BCN Remembers Johannes Hermann Zukertort (07-ix-1842 20-vi-1888)
From the July 2012 editorial in British Chess Magazine we had this report :
“Johann Hermann Zukertort’s (1842-1888) grave was rededicated last month in London’s crowded Brompton Cemetery, largely thanks to an initiative led by Stuart Conquest. The resting place of one of the leading players of the nineteenth century was recorded but the grave had fallen into terrible dis-repair. See BCM 1888, pp.307-8 and p.338-340 for the obituary of the great man. We read that his death ‘was terribly sudden’, that he was buried on 26th June, 1888 and that ‘several pretty wreaths were laid on the coffin …’”
Polish-born Jew, from about 1871 to 1886 second player in the world after Steinitz. From about 1862 to 1866 Zukertort, then living in Breslau, played many friendly games with Anderssen, at first receiving odds of a knight but soon meeting on even terms. They played two matches in Berlin, Zukertort losing the first in 1868 (+3 = 1—8) and winning the second in 1871 (+5 — 2).
In 1872 a group of London players, anxious to find someone who could defeat Steinitz, paid Zukertort 20 guineas to come to England. He came, he stayed, but he failed to beat Steinitz.
Zukertort took third place after Steinitz and Blackburne at London 1872, the strongest tournament in which He had yet played, and later in the year was decisively beaten by Steinitz in match play ( + 1=4—7). Zukertort settled in London as a professional player.
He won matches against Potter in 1872 ( + 4=8—2), Rosentalis in 1880 ( + 7=11-1), and Blackburne in 1881 ( + 7=5-2), He also had a fair record in tournament play: Leipzig 1877, second equal with Anderssen after L. Paulsen ahead of Winawer:-* Paris 1878, first ( + 14=5—3) equal with Winawer ahead of Blackburne (Zukertort won the play-off, +2=2); Berlin 1881, second alter Blackburne ahead of Winawer; and Vienna 1882, fourth equal with Mackenzie after Steinitz, Winawer, and Mason.
The world’s nine best players were among the competitors in the double-round London tournament of 1883 when Zukertort achieved his greatest victory: first prize (+22—4) three points ahead of Steinitz, the second prize winner, in seven weeks and a day he played 33 games (seven draws were replayed) and towards the end he relieved the strain by taking opiates, the cause of his losing his last three games. This victory led to the first match for the world championship, a struggle between him and Steinitz, USA, 1886. After nearly ten weeks of relentless pressure by his opponent Zukertort lost (- 1 – 5=5 —10) i winning only one of the last 15 games. His spirit crushed, his health failing, he was advised to give up competitive chess, but there was nothing else he could do. I am prepared, he said, l to be taken away at any moment.’ Seized by a stroke while playing at London’s famous coffee-house, Simpson’s Divan, he died the next day.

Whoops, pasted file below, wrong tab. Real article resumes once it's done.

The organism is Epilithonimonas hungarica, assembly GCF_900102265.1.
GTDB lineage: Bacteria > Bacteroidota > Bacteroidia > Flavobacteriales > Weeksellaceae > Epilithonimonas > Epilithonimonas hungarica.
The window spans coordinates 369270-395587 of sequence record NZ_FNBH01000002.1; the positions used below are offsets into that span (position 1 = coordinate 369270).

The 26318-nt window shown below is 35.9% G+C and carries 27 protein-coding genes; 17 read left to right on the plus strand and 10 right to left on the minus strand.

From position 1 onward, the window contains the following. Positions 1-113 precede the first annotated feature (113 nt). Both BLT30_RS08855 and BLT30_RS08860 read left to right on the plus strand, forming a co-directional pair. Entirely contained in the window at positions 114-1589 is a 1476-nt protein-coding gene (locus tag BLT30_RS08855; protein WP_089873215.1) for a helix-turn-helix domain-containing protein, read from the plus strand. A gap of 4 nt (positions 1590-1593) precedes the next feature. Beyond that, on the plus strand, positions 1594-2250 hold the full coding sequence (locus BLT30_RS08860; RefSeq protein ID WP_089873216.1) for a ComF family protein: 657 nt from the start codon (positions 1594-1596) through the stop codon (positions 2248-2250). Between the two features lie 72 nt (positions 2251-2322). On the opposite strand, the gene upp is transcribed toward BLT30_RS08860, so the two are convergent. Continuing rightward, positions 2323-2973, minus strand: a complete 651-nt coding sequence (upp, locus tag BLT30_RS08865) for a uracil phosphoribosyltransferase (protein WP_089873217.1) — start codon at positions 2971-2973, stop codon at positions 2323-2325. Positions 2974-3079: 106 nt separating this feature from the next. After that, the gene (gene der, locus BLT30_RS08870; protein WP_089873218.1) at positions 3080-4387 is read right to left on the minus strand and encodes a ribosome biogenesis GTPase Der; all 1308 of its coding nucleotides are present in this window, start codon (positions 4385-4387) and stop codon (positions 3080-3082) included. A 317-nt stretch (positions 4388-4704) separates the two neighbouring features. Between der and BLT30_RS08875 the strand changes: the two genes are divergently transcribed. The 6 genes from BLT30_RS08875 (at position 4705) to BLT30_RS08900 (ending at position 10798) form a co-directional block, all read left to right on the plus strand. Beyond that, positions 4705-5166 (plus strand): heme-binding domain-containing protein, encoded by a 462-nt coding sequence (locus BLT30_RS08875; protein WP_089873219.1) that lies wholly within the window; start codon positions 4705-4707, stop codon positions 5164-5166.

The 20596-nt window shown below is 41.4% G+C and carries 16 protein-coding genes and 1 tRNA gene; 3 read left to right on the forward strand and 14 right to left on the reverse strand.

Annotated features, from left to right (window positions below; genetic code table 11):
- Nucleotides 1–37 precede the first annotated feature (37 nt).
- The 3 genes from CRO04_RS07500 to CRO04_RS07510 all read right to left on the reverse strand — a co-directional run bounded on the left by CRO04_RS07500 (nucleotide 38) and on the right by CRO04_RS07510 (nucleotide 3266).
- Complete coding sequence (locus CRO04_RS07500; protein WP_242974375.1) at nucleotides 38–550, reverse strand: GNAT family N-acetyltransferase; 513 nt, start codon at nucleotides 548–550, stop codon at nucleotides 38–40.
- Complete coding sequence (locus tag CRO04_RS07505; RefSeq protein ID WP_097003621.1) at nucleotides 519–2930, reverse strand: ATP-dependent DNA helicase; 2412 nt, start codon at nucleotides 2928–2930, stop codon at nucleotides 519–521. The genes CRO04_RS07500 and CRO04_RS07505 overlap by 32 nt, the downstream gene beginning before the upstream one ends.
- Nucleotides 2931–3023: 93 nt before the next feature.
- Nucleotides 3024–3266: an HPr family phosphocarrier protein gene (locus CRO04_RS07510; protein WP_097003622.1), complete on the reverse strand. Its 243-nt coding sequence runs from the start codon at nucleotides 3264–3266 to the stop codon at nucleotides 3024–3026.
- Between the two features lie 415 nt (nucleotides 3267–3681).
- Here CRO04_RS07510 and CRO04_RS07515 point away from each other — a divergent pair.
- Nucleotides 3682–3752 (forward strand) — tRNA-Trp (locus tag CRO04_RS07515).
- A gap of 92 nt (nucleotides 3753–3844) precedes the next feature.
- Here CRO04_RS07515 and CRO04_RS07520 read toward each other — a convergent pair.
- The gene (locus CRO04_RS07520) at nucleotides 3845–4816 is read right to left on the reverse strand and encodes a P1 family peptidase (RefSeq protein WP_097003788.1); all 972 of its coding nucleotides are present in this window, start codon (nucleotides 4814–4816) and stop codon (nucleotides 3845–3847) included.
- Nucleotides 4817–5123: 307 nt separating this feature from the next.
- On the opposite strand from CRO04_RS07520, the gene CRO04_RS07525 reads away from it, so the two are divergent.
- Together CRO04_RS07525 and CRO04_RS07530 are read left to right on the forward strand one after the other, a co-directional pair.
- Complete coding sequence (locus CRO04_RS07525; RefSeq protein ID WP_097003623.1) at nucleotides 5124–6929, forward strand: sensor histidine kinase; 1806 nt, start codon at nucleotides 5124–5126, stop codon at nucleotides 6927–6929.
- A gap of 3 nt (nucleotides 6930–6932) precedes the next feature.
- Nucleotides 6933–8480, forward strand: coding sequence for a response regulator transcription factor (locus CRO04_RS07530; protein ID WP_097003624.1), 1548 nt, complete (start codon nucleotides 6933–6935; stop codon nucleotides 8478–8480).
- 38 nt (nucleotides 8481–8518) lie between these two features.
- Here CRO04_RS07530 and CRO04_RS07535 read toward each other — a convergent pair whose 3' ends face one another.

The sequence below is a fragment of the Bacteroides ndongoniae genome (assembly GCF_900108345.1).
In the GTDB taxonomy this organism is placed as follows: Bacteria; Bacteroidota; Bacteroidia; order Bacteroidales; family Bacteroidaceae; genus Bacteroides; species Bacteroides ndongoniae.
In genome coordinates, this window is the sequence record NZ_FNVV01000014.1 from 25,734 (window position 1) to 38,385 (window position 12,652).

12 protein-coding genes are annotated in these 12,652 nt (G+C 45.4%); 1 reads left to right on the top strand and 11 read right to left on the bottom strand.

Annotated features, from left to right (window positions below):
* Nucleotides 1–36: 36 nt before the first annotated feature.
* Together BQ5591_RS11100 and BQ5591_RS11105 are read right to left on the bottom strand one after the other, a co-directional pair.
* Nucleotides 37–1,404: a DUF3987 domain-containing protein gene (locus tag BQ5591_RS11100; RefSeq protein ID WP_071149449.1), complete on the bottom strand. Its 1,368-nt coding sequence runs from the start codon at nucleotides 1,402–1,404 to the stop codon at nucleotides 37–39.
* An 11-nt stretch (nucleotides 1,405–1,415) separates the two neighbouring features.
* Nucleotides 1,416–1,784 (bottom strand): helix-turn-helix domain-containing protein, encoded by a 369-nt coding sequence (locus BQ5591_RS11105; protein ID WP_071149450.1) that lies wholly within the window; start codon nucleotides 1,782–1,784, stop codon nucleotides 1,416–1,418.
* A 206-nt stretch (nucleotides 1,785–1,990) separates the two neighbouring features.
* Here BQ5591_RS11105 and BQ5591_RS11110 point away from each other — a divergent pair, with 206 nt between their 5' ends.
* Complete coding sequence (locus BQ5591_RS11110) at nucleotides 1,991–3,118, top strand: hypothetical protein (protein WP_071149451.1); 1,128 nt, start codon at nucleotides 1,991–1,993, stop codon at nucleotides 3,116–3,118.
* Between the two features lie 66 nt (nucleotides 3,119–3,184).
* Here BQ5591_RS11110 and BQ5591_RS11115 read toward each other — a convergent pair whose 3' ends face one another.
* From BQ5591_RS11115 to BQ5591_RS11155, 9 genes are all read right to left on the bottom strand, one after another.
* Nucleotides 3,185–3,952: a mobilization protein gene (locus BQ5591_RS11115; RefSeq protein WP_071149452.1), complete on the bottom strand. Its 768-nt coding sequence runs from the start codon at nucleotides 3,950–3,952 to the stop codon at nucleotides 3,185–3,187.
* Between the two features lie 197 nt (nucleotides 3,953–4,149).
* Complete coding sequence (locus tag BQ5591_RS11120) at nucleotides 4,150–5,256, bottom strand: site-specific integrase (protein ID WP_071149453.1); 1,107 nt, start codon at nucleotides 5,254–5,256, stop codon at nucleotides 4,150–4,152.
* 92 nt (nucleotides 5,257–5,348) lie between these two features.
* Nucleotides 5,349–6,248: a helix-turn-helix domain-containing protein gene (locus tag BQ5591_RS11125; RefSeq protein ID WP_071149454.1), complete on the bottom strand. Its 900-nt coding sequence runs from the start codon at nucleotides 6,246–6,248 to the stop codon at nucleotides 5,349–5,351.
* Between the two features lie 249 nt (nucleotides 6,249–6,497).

Like Anderssen, his teacher, Zukertort had a direct and straightforward style, and in combinative situations he could calculate far ahead. Having a prodigious memory he could recollect at will countless games and opening variations, a talent which may have limited his vision. (For his match with Steinitz in 1872 his extensive opening preparations brought him only one win. Steinitz was the better player in unfamiliar situations.) As an annotator and analyst Zukertort was outstanding in his time, and much of his work in these fields appeared in the Chess Monthly which he and Hoffer edited from 1879 to 1888.
Zukertort read widely and what he read became, as he said ‘iron-printed in my head’. Hoffer recalls Zukertort holding a visitor from India spellbound with a convincing and detailed account of a tiger-hunt, although it must have been outside his experience. Zukertort’s own account of his early life was reported in the Norfolk News, 16 Nov. 1872, He claimed aristocratic (Prussian and Polish) descent, and fluency in nine languages. “He learnt one language to read Dante, another to read Cervantes, and a third, Sanskrit, to trace the origin of chess,’ Besides the study of theology, philology, and social science he is also an original thinker on some of the problems that perplex humanity , ” He is ‘an accomplished swordsman, the best domino player in Berlin, one of the best whist players living, and so good a pistol shot that at fifteen paces he is morally certain to hit the ace of hearts . , , has found time to play 6,000 games of chess with Anderssen alone … a pupil of Moscheles, and in 1862-6 musical critic of the first journal in Silesia … is also a military veteran … he served in the Danish, in the Austrian, and in the French campaign , , , he was present at the following engagements, viz, in Denmark, Missunde, Duppcl, and Alsen; in Austria, Trauienau, Koniginhof, Kdniggratz (Sadowa), and Blumcnau; in France, Spicheeren, Pange (Vionville), Gravelotte, Noisevillc, and all other affairs before Metz, Twice dangerously wounded, and once left for dead upon the field, he is entitled to wear seven medals besides the orders of the Red Eagle and the Iron Cross, . . . He obtained the degree of M.D. at Breslau in 1865, having chiefly devoted his attention to chemistry under Professor Bunsen at Heidelberg, and to physiology at Berlin under Professor Virchow … is now on the staff of Prince Bismarck’s private organ, the Allgemeine Zetiling, and is chief editor of a political journal which receives “officios’” from the Government at Berlin. He is . . . the author of the Grosses Schach Handbuck and a Leitfaden , and , . . was for several years editor of the Neue Berliner Schachzeitung. ’ There is some truth in the last sentence: he was co-author of the books, co-editor of the chess magazine.